“I don’t care what limitations I have or what is going on with my body, I want to give myself a chance to win,” she told at the Kingsmill Championship last week.

Lewis claimed an emotional victory with her last title, taking the Cambia Portland Classic late last summer after announcing earlier in the week that she would donate her entire winnings to the Hurricane Harvey relief efforts in her Houston hometown.

A victory Sunday would also come with a lot of emotion.

It’s been an interesting year for Lewis.

There’s been the joy of learning she’s ready to begin the family she has been yearning for, and the struggle to play well after bouncing back from injury.

Lewis missed three cuts in a row before making it into the weekend at the Kingsmill Championship last week. That’s one more cut than she missed cumulatively in the previous six years. In six starts this year, Lewis hasn’t finished among the top 50 yet, but she hasn’t felt right, either.

The former world No. 1 didn’t make her second start of 2018 until April, at the year’s first major, the ANA Inspiration. She withdrew from the HSBC Women’s World Championship in late February with a strained right oblique muscle and didn’t play again for a month.

Still, Lewis is finding plenty to get excited about with the baby on the way.

“I kind of had my first Mother’s Day,” Lewis told last week. “It puts golf into perspective. It makes those bad days not seem so bad. It helps me sleep better at night. We are just really excited.”

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Rose hasn't visited restroom at Colonial - here's why

By Nick MentaMay 27, 2018, 12:20 am

In case you're unaware, it's pretty hot in Texas.

Temperatures at Colonial Country Club have approached 100 degrees this week, leaving players to battle both the golf course and potential dehydration.

With the help of his caddie Mark Fulcher, Fort Worth Invitational leader Justin Rose has been plenty hot himself, staking himself to a four-shot lead.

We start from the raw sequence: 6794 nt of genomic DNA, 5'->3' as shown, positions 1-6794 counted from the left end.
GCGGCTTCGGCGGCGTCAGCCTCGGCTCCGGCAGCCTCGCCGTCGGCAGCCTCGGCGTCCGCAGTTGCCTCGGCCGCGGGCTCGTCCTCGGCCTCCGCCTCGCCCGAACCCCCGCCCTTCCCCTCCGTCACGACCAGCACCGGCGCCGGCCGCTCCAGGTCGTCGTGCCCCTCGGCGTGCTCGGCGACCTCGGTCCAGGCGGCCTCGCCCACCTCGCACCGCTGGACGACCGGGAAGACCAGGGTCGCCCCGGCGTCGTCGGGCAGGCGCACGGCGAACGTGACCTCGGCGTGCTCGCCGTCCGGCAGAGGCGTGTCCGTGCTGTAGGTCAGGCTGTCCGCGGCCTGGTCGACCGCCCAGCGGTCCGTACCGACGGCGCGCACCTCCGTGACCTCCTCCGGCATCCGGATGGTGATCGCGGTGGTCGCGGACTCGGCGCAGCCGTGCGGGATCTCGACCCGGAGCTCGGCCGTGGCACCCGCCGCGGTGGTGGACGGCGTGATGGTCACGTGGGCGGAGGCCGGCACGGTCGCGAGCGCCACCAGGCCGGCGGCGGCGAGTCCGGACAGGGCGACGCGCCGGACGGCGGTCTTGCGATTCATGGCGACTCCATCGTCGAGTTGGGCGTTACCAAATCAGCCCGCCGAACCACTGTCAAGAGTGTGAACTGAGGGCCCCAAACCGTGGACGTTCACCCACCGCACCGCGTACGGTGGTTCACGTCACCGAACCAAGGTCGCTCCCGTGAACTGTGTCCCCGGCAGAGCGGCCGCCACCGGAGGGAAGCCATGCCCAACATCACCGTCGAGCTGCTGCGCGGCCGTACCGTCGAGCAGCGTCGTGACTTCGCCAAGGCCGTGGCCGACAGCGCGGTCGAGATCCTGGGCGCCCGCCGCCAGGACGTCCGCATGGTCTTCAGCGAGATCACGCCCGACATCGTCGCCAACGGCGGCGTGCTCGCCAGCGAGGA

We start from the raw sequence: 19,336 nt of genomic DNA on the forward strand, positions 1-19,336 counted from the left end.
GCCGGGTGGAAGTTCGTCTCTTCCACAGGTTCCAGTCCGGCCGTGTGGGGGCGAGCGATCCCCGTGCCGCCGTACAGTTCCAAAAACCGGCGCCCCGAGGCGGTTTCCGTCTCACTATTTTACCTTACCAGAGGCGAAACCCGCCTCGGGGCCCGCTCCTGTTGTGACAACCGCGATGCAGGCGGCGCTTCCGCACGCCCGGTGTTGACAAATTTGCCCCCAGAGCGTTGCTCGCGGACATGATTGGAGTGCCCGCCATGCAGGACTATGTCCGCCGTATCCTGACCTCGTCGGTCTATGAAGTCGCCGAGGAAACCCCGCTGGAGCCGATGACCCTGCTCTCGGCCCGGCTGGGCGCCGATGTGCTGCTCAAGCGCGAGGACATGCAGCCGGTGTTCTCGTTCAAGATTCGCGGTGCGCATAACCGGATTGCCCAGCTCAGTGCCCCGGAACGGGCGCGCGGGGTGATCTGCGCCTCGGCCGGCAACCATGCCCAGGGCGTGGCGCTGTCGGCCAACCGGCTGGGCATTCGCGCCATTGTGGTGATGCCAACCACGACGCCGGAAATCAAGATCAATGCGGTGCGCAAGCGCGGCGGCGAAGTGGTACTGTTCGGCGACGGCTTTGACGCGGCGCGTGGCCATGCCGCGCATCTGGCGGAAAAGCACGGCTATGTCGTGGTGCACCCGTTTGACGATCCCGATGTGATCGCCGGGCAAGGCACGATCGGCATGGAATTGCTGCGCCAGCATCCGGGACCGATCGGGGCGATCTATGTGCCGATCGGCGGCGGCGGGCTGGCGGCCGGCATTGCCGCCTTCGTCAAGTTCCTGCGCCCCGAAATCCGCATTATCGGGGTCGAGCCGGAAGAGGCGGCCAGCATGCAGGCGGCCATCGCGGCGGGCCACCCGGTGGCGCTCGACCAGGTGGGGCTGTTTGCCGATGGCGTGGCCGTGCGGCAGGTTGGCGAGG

Full-field scores from the Fort Worth Invitational

Fort Worth Invitational: Articles, photos and videos

"Yeah, Fulch has done a great job of just literally handing me water bottle after water bottle. It seems relentless, to be honest with you," Rose said Saturday.

So just how much are players sweating the heat at Colonial? Well, it doesn't sound like all that water is making it all the way through Rose.

"I haven't even seen the inside of a restroom yet, so you can't even drink quick enough out there," he shared.

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Up four, Rose knows a lead can slip away

By Nick MentaMay 26, 2018, 11:21 pm

Up four shots heading into Sunday at the Fort Worth Invitational, Justin Rose has tied the largest 54-hole lead of his PGA Tour career.

On the previous two occasions he took a 54-hole Tour lead into the final round, he closed.

And yet, Rose knows just how quickly a lead can slip away. After all, it was Rose who erased a six-shot deficit earlier this season to overtake Dustin Johnson and win the WGC-HSBC Championship. 

"I think I was in the lead going into the final round in Turkey when I won, and I had a four-shot lead going into the final round in Indonesia in December and managed to put that one away," Rose said Saturday, thinking back to his two other victories late last year.

"I was five, six back maybe of DJ, so I've got experience the other way. ... So you can see how things can go both ways real quick. That's why there is no point in getting too far ahead of myself."

Full-field scores from the Fort Worth Invitational

Fort Worth Invitational: Articles, photos and videos

Up one to start the third round Saturday, Rose extended his lead to as much as five when he birdied four of his first six holes.

He leads the field in strokes gained: tee-to-green (+12.853) and strokes gained: approach-the-green (+7.931).

Rose has won five times worldwide, including at the 2016 Rio Olympics, since his last victory in the United States, at the 2015 Zurich Classic.

With a win Sunday, he'd tie Nick Faldo for the most PGA Tour wins by an Englishman post-World War II, with nine.

But he isn't celebrating just yet.

"It is a big lead, but it's not big enough to be counting the holes away. You've got to go out and play good, you've got to go out positive, you've got to continue to make birdies and keep going forward.

"So my mindset is to not really focus on the lead, it's to focus on my game tomorrow and my performance. You know, just keep executing the way I have been. That's going to be my challenge tomorrow. Going to look forward to that mindset."